So this PSU thing, watts, volts, amps, rails, etc. Oh my god it's so confusing. I already read the articles on the forums and the articles within the forum topic. But Geez this PSU stuff is so confusing, if anyone can simply explain all the parts of the PSU and what they do, that would be great.
Oh and I got really confused when the article said something about having a 750w PSU that only submits 650w on 12v. I heard something with rails? What are rails? 12v rails? And there are different rails or something, 5.5, 3.3, 12?
ha, explaining all that wouldn't exactly be 'simple', i'd say they're the more complicated parts of a psu, if you google say, "understanding a computer power supply", you should wield some good results regarding this, also, i've found that various good reviews on psu's include some helpful information on different psu terms and whatnot.
if you're looking to buy a psu, then as long as u get the watts (500w, 750w etc), a quality brand, and make sure it has the right connectors, then you should be fine
i don't really know THAT much about all those psu terms but i know the basics and what to look for when looking for a good psu, but even then i look up a heap of reviews
A PSU supplies several different voltages. in general all you need to worry about is the 12 volt supply, the others are rarely used and if your 12 volt supply is fine they will be too.
When someone says a 750 Watt supply only outputs 650 Watts at 12 volts that's exactly what they mean. Basically some lower quality manufacturers will add the other voltages in. So it may. be labeled 650 Watts on the 12 volt supply and 100 Watts on 5 volt. A good manufacturer will generally have the 12 volt supply able to deliver all 750 Watts at 12 volts. In addition some will make a supply, label it as 550 watts and it will burn out at 400 Watts. so badically they lie. they may also have issues with power quality, efficiency, and voltage regulation which can cause system problems. the protection circuits can also be low quality which means if it Burns out it can take other components with it. So it is very important to go with a quality manufacturer. OCZ, seasonic, corsair etc. there are also professional reviewers who fully test them till burnout and take them apart. jonnyguru and hardwaresecrets are two.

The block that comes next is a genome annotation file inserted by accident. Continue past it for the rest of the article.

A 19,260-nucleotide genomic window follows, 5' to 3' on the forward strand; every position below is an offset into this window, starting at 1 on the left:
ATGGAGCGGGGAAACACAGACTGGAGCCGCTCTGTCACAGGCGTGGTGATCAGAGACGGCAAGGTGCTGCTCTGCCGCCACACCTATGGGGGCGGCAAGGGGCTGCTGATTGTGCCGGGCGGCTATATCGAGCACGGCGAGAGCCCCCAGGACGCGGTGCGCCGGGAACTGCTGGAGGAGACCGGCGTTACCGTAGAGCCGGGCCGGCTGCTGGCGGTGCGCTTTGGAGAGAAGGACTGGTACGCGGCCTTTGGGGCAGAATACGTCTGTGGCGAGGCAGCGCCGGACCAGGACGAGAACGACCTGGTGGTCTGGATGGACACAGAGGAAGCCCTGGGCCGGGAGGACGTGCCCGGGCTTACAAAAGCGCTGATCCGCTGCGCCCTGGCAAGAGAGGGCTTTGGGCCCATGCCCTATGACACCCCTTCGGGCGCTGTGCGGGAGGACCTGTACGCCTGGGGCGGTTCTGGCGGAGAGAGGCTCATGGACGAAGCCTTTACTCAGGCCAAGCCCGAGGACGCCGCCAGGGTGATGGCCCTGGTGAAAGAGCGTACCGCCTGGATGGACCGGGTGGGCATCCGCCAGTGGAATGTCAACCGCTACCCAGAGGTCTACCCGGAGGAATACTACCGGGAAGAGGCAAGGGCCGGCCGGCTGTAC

As for "rails" these came out of an outdated safety standard, bad marketing departments, and crossfire/sli. a PSU only has ONE 12 volt supply. What they do is they put a several current limiters in between the groups of wires and the supply to break them into groups. Current is your amps. so the 12 volt supply may be 600 Watts. volts x amps = Watts. so the total 12 volt supply can handle 50 amps. to get the "rails" they might create 3 groups of connectors limited to 20 amps each. Usually this would be the motherboard supply, and two connections for graphics cards.
Now, they do this so they can one up eachother in the number of rails or say "3 20 amp rails" etc in marketing. This is dishonest because if you add up the rails its far more than what the supply can deliver. Its also a pain to use because you have to keep track of what is in what rail, and you can run into situations where you have to split a GPU across rails, or you have enough power, but the rails artificial limits prevent you from using a GPU.
There's also 80 plus ratings. the higher the rating the less power is wasted and turned into heat in the PSU, and the lower the electric bill. in general 80 plus bronze is good enough for most people unless its going to be on and under load 24/7.
So in short, you want a good highquality brand, you want to check reviews, you want a supply that has a SINGLE high current 12v rail that ideally is rated at the same or close to the same as the actual PSU rating, and want it to be 80plus rated. And of course want enough wattage for your system. That can vary a lot depending on other components and future proofing, and is a common question which people will be happy to help you with in the forum.
The different rails, are different sources of power for you computer. Even a single rail +12v system still has "different rails", since there are other voltages provided (5v, 3.3v etc). You can think of it like the power to your house. You have a breaker box (or fuse box if its an old house). The rails are like the different breakers in your breaker box. A single rail unit has fewer breakers that take more current to trip, while the multi rail units have more breakers that are rated for lower amounts.
Most of the things you will be concerned with run off the 12v line. Whether or not your PSU has 1 or many 12v lines can effectively be ignored. You should be more concerned if the unit is made by a good manufacture.
The total power output of your 12v line is going to be less than the total output since the other voltages (5v, 3.3v, etc) get added into the total W rating of the PSU.
Just to re-iterate. It does not matter whether the unit is a single or multi-rail psu. What matters more is that the unit is made well.
you've read but there is a section on the multi 12v/single debate in there,
if you are stuck with options/choice, let us know what you are powering with your intended purchase, overclocked or not, and we can suggest a suitable Psu, and explain why we chose that one
personally though, I look at the amps on the 12v and check jonnyguru's review site for possible psu buys